Day Trip From Osaka to Nara

The travel itinerary I planned for myself included 4 nights and 3 full days in the city of Osaka, and the surrounding Kansai-area, the purchase of the Japan Rail’s “ICOCA & HARUKA” pass along with the 3 day Kansai Area rail pass – would allow me to venture outside of Osaka and Kyoto to other cities in the region, including my 3 planned stops: Himeji, Kobe, and Nara- as well as transportation from Kansai International Airport (KIX) to Kyoto to Osaka and return to the airport on the last day. The total price for all my transportation needs (trains, subways, and buses) was 4,060Yen for the ICOCA & HARUKA pass and 5,300Yen for the 3 day Kansai Area Rail pass for a 6 night, 7 day trip.

Whenever I travel around Asia, I am always fascinated with each city, each country’s historical and cultural heritages. While researching for a potential trip to Osaka, I stumbled upon this small city of Nara, which was once the capital city of Japan from 710AD – 794AD and still had many of its temples, shrines and ruins remaining or rebuilt in the case of Tōdai-ji. I knew I had to visit here to experience it myself and thus, was placed in one of the day trips I could take from Osaka. The train ride from Osaka Station was about 55 minutes and 35 minutes from Tennoji Station. I was met at Nara train station around 11am by my local guide who had experience guiding foreigners around the city’s main sights.

Just outside of Kōfuku-ji is this tranquil pond.

Just outside of Kōfuku-ji is this tranquil pond which I enjoyed its simplicity.

We set off on foot for a 10 minute walk to reach the first sight, Kōfuku-ji. Kōfuku-ji is a Buddhist temple that was once was one of the powerful Seven Great Temples in Japan and today is one of the eight Historic Monuments of Ancient Nara, inscribed on the UNESCO World Heritage List. Another thing if you haven’t noticed is that I try to visit as many UNESCO World Heritage sites as possible when visiting the respective countries. When we arrived, I began spotting some deers just randomly walking, unaware of its importance in the city, which later I found out once we were wandering around Nara Park and near Tōdai-ji.


One of the main monuments in Kōfuku-ji is Gojū-no-tō- the five-story pagoda seen in the photo on the left and another monument is the Tōkondō seen on the right photo. Through its history, the temple had been burned down several times and rebuilt as a result. Inside the Tōkondō is a golden Buddha and an important cultural property, the Yakushi Nyorai.

From Kōfuku-ji, we started making our way towards Tōdai-ji, the Buddhist temple complex that was once was also one of the powerful Seven Great Temples in Japan and today is one of the eight Historic Monuments of Ancient Nara, inscribed on the UNESCO World Heritage List.  But on the way there, we walked through Nara Park where I was overtaken by numerous numbers of deers everywhere. I made the decision to also buy some of the crackers they were selling to feed the deers, but that wasn’t the best idea as I was swarmed and stalked by deers right and left.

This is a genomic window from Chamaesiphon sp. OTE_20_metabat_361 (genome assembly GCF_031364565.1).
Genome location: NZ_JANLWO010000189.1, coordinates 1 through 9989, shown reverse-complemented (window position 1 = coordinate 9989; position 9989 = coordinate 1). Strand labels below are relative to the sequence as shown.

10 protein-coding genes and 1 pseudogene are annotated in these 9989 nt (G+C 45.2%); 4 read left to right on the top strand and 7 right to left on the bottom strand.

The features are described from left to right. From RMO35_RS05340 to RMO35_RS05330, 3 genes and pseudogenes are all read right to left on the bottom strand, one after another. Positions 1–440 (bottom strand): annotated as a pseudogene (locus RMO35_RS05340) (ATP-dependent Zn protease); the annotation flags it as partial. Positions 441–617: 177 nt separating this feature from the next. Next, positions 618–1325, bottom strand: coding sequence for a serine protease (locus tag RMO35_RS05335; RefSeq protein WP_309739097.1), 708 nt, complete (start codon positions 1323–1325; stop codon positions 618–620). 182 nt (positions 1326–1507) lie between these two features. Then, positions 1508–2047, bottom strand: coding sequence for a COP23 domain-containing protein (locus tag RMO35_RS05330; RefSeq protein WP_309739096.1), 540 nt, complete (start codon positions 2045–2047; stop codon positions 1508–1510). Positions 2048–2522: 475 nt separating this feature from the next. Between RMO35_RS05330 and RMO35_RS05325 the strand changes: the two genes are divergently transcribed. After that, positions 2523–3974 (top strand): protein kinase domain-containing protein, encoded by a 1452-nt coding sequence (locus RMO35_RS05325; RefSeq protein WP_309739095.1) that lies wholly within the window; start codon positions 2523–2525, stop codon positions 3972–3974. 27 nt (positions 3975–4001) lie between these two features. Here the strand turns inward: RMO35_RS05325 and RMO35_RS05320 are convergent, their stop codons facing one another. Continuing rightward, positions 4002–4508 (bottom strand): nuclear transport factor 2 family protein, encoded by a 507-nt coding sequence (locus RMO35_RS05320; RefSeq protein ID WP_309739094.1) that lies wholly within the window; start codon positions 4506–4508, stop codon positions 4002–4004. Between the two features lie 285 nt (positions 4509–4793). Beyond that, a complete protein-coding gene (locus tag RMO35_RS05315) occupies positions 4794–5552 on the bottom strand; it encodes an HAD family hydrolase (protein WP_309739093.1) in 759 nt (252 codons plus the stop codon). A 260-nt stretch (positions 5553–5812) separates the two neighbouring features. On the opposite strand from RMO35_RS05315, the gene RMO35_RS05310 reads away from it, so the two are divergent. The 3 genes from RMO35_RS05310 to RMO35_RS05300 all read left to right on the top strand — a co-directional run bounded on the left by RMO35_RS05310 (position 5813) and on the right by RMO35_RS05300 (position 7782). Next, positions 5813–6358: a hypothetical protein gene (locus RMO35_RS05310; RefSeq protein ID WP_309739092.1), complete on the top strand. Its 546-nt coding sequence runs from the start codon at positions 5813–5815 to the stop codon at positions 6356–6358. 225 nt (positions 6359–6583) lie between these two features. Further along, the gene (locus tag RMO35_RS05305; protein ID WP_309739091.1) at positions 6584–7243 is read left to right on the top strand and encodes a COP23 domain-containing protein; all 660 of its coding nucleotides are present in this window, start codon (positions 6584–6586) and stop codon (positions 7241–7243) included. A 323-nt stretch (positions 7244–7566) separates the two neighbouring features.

Turns out in the city of Nara, deers are regarded as messengers of the gods in the Shinto religion, roam the grounds and city freely- with my guide saying, the deer is more important than other humans, in comparison of a deer or a human being hit by a car. On the way to the main complex temple of Tōdai-ji, are two beautiful gates, the first being seen on the feature image at the top, Nandaimon, the Great Southern Gate, and the second being the gate in the image above. The lush green field was maybe some of the greenest lawns I have seen and there were many other tourists and students on field trips.


The Great Buddha Hall (daibutsuden) building in the Tōdai-ji complex is perhaps the largest Buddhist temple I have ever seen as it does house the largest bronze Buddha statue in the world, called Vairocana, known in Japanese simply as Daibutsu (大仏).  The Buddha statue is 14.98 meters tall and weighs 500 tonnes. The latest reconstruction was done in 1709.


Along with the large Buddha statues, a supporting post in the Daibutsuden has a hole said to be the same size as one of the Daibutsu’s nostrils. Legend has it that those who pass through it will be blessed with enlightenment in their next life. There happened to be a French couple who both successfully crawled through the tight gap.

After this was lunch and I was looking forward to try some traditional home-style Japanese food. We stopped by this small cafe/restaurant in Nara called Nico Style Cafe, tucked in one of the quiet streets lined with other small shops and buildings. The main choice in dishes was the chicken or fish or both options. I obviously had to choose both options which can be seen in the two small bowls on the right side. Served with side dishes of radishes, pickles, pumpkin, krill, and miso soup. The tastes from everything complimented my palette and was finished with a pomegranate (sakura) juice. Delicious!


By the time we finished lunch, the sun continued intensifying as I made my way back to Nara Station to catch a train back towards Osaka Station where I would explore around the Umeda area near Osaka Station